All that candy!
This may be a proclamation in your home this week.
If so, perhaps one of these simple adventures could add a fun twist to your learning.
Young children, generally preschoolers, often learn to measure in non-standard (inconsistent) measurements before they measure in standard (consistent) measurements. Non-standard units might be blocks or perhaps toy cars.
So, why not Snickers?
Snickers, or any candy bar for that matter, can be a non-standard unit of measure.
How many Snickers high is Dad? How many Kit Kats long is the bed?
Draw a visual representation.
Weigh your candy on a kitchen scale. Did everyone collect the same weight amount? This activity offers opportunity for children to learn to weigh objects and read a scale. To extend this activity, have the children estimate the weight before placing on the scale. If the estimation and the actual weight are written on paper, demonstrate how to subtract to find the difference (how close the estimate was to the actual weight).
Sorting and Counting
Skittles and M&Ms create wonderful opportunities for sorting, counting, comparing, and graphing. In fact, if you have an abundance of fun size bags, consider inviting another family or a a group of friends to learn too!
Small candies work well for set creation, comparing and counting. We used Smarties and Sprees for counting by fives and tallying.
Sort out two different types of candy bar from the collection. Ask each member which candy bar is his or her favorite. Offer each his or her favorite to eat. Save the wrappers to make a "favorites" graph.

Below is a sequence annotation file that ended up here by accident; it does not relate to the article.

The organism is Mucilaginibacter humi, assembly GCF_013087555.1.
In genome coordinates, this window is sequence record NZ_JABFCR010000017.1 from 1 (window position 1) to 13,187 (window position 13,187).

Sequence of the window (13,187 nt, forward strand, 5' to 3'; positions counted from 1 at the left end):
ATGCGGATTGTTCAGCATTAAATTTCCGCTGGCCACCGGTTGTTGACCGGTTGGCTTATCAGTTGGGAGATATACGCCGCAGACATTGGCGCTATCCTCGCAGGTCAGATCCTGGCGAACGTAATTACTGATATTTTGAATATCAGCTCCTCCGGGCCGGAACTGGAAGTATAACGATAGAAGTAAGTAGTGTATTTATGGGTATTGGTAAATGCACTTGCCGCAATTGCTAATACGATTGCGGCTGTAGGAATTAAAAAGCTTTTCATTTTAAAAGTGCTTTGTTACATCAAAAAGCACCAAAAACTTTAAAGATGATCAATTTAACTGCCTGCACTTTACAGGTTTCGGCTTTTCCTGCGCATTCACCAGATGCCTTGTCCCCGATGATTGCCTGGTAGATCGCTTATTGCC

Packages with multiple colors of candies--Skittles, M&Ms, and Starbursts--are great for teaching fractional parts. Count the total amount. Sort the colors. Make a visual representation of each color in relation to the whole. For example, if there are 16 Starbursts and 4 are orange, the written fraction would be 4/16. Taking a step further, 4/16 is equal to 1/4 of the package.
Halloween behind us, stores in our area are posting opportunities to use practical math, for example 50% off $6.99, 75% off retail, and buy-one-get-two free. Take photos of these while out and work the math when you arrive home. OR, do it in the store to determine whether the sale is a "deal".
Operations and Equations
My older children love to use math to determine whether or not they are getting a "sweet" bargain. We figure out cost (If a bag of candy costs $3.99 and the sale is 50% off, what will be pay?) and cost per unit (If the bag of fruit chews costs $2.19 and there are 50 chews per bag, what is the cost of each individual chew?). I also make up additional hypothetical scenarios (If you have a $10.00 bill in your pocket and the candy is $3.29 per bag, how many bags could you buy and how much change would you receive from your purchase?) This often leads to conversation about sales tax, taxable and non-taxable items, and cost per pound.
These yummy math ideas (and more) are compiled in my Flip Three Pancakes With One Spatula book, a resource I put together after years of hands-on math activities. Yes, my children love to eat their math.